Senate Democrats


Washington, DCSenate Democratic Leader Harry Reid today delivered the following remarks at the National Hispanic Prayer Breakfast.

Senator Reid’s remarks, as prepared, follow below.

Senate Democratic Leader Harry Reid Speech at the National Hispanic Prayer Breakfast

June 8, 2006

This morning, I would like to begin with a story we are all familiar with. It’s from First Samuel. The story of David and Goliath.

The scene is a valley, where two great armies – the Israelites and the Philistines – are posturing for war.

The characters are Goliath the Philistine, and David the Israelite.

Goliath, as the Bible tells us, is a nine-foot giant, armed with a spear and shield. For the last 40 days, he has been challenging any Israelite to come forward and fight. The loser’s side will become the winner’s slaves.

David is Goliath’s opposite. He’s a small shepherd boy sent to the valley to deliver food to his brothers. But once he arrives in the Israelite camp, David does something no one else in Saul’s army would do. He volunteers to fight Goliath.

Even more shocking, the shepherd boy doesn’t want any armor. Nor he does he want any weapons. He only wants the simple tools in his possession – a sling, a few stones and his unwavering faith in God.

It is with these modest tools that David slays the Giant.

This morning, I believe the story of David teaches us a powerful lesson about being unafraid to tackle the challenges in our lives.

BUT I want to take the lesson of David one step further, and consider it in the light of David’s greatest descendant, Jesus Christ.

If David taught us how to slay Giants – with our faith in God… unafraid… and using the weapons we have – Christ showed us the Giants we must fight.

Consider this verse from the New Testament. Matthew, Chapter 25, verses 35-36.

“For I was an hungred, and ye gave me meat: I was thirsty, and ye gave me drink: I was a stranger, and ye took me in:

“Naked, and ye clothed me: I was sick, and ye visited me: I was in prison, and ye came unto me.:

In this passage, Jesus points to the Giants we face – hunger, sickness, homelessness, injustice and inequality – and he compels us to slay these Goliaths, saying:

“Inasmuch as ye have done it unto one of the least of these, my brethren, ye have done it unto me.” [Matthew, 25:40]

Today, I’m proud to be in a room of Davids.

Each of you has fearlessly confronted the Goliaths in your communities – poverty, homelessness, AIDS. And worked to defeat them with your simple, but deadly tools – faith, love and good works.

In Washington, we have been fighting Giants of our own, and one of them has been particularly hard to slay – – the Giant of Fear.

In the last few months, I have had the opportunity to visit with faith leaders about the issue of immigration. We’ve talked specifically about the key differences between legislation in the United States Senate and the House of Representatives.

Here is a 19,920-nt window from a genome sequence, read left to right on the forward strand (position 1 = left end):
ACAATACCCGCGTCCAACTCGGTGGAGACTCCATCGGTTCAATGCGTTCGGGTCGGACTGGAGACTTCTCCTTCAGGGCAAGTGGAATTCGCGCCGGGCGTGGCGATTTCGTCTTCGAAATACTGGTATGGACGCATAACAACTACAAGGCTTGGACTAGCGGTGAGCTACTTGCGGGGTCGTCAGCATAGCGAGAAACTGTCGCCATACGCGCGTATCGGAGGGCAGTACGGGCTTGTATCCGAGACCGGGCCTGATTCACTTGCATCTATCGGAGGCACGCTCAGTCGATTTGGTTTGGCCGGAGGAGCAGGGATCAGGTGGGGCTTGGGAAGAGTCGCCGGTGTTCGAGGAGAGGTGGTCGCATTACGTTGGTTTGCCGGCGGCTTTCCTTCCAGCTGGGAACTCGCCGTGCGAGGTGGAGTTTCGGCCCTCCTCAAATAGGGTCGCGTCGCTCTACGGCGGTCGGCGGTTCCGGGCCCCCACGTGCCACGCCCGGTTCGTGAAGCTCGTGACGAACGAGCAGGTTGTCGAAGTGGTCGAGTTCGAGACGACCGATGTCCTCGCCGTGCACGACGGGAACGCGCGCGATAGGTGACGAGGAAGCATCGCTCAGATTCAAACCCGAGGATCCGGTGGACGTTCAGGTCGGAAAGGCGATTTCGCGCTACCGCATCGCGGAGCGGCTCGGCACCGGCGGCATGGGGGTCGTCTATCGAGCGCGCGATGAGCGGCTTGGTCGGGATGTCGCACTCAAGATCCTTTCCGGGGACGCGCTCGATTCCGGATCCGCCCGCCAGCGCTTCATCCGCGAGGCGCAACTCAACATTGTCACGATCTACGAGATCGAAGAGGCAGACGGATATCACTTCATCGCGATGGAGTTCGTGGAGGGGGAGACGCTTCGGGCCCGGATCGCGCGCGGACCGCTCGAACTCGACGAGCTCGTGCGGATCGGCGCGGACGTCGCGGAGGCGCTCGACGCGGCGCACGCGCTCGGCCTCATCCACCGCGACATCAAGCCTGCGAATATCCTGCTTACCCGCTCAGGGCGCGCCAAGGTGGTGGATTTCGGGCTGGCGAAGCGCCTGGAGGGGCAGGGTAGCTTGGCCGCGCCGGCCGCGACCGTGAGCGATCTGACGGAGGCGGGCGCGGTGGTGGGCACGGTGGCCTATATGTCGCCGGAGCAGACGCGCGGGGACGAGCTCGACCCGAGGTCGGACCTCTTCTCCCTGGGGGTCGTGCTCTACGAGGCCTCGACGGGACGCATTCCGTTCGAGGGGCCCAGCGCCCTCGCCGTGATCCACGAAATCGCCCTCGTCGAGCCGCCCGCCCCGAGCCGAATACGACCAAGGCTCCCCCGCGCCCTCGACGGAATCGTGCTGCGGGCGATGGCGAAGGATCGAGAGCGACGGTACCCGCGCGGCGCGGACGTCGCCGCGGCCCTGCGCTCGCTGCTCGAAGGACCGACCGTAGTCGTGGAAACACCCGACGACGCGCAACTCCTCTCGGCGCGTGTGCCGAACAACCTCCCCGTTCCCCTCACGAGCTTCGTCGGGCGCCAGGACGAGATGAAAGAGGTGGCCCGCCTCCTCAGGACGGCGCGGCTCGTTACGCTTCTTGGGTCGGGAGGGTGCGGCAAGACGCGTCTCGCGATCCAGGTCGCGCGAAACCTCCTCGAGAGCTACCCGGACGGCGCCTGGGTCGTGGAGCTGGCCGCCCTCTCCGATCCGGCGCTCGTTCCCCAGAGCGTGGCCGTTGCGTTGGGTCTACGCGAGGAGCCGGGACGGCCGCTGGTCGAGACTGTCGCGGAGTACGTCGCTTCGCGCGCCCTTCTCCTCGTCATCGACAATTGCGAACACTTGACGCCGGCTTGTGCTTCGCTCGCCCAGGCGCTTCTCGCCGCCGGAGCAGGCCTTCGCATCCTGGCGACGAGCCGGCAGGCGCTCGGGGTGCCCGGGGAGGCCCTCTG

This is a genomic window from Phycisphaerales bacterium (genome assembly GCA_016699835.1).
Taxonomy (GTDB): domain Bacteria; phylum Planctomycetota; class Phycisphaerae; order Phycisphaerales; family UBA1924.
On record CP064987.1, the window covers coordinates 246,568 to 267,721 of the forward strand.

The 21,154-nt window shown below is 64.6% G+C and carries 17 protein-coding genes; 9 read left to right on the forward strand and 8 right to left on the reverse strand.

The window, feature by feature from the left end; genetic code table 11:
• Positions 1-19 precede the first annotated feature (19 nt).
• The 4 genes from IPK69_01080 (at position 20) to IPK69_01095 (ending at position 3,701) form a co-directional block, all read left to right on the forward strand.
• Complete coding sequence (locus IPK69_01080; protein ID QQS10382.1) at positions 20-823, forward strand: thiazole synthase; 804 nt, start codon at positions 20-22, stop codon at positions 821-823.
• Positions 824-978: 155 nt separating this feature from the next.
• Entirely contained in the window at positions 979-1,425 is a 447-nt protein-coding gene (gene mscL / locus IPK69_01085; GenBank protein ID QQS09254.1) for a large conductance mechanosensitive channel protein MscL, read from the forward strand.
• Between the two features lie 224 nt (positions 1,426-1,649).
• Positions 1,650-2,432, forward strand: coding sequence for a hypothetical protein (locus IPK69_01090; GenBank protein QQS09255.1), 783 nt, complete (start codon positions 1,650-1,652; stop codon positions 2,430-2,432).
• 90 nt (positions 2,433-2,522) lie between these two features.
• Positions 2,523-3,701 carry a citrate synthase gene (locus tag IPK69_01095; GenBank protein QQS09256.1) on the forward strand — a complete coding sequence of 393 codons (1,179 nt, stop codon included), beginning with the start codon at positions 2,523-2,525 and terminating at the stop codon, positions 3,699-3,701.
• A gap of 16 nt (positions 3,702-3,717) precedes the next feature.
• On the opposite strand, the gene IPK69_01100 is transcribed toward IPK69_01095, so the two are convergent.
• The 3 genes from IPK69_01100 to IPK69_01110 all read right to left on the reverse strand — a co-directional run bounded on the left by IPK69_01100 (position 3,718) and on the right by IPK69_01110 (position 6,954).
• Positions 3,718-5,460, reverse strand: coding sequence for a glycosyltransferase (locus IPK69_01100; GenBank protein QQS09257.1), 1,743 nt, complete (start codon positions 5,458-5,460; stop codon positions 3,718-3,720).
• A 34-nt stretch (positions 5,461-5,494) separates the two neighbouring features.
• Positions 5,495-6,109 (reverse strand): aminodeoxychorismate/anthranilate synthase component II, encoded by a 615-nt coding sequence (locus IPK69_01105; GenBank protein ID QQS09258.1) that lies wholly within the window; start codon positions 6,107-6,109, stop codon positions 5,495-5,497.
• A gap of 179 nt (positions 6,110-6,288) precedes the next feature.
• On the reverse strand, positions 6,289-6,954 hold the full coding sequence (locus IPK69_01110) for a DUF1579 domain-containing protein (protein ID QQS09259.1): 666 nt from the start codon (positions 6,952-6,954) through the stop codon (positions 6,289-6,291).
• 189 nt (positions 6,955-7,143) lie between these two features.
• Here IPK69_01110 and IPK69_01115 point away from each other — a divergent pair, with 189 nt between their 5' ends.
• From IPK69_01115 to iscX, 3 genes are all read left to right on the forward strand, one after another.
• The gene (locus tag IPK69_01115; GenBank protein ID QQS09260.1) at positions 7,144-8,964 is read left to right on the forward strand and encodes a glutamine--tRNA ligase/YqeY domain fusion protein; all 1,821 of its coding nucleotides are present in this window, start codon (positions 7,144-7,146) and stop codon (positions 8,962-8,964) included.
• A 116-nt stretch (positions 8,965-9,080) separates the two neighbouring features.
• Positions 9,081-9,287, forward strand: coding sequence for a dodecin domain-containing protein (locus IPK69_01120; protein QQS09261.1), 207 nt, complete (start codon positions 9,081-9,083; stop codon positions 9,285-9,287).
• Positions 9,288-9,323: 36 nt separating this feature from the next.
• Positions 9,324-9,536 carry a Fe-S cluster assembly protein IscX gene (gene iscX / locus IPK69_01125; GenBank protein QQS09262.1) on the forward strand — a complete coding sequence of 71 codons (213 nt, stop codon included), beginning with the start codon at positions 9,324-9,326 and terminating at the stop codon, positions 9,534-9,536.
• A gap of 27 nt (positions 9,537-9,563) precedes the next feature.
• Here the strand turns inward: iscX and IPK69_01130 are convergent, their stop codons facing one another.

In the Senate, we have a comprehensive reform bill. It is not perfect, but it protects our country and recognizes the value immigrants bring to our communities by giving them a pathway to earned citizenship.

In the House, they have taken a very different approach. They shut the door on our neighbors… offer no opportunities for legalization…. and make felons out of those – – like you – – who serve our brothers and sisters in Christ.

Only time will tell if this difference between the House and Senate can be worked out. This morning, we should pray for the Davids in Washington who can still slay the Giant of Fear, whether they are Conferees acting on the courage of their convictions, or the President using the power of his pulpit and his veto pen.

America must not turn its back on the strangers in our midst, and we certainly cannot criminalize those who would offer help. It goes against what Christ taught us. As he says in Mark:

“Whosoever will be great among you, shall be your minister.” [Mark, 10:43]

This morning, we are brought together by our faith. We share a calling to slay the Giants in our country. Together, let us take on the challenges of:

– 46 million without health care, including 1 in 3 Hispanics.

– 36 million who live in poverty.

– The stress mankind has placed on God’s Creation.

– And the stress of war and hate mankind has placed on itself.

Whether we are a lowly shepherd like David or a king like Saul, these challenges must remain the targets of our sling.

With our faith in God and commitment to good works, we will not miss.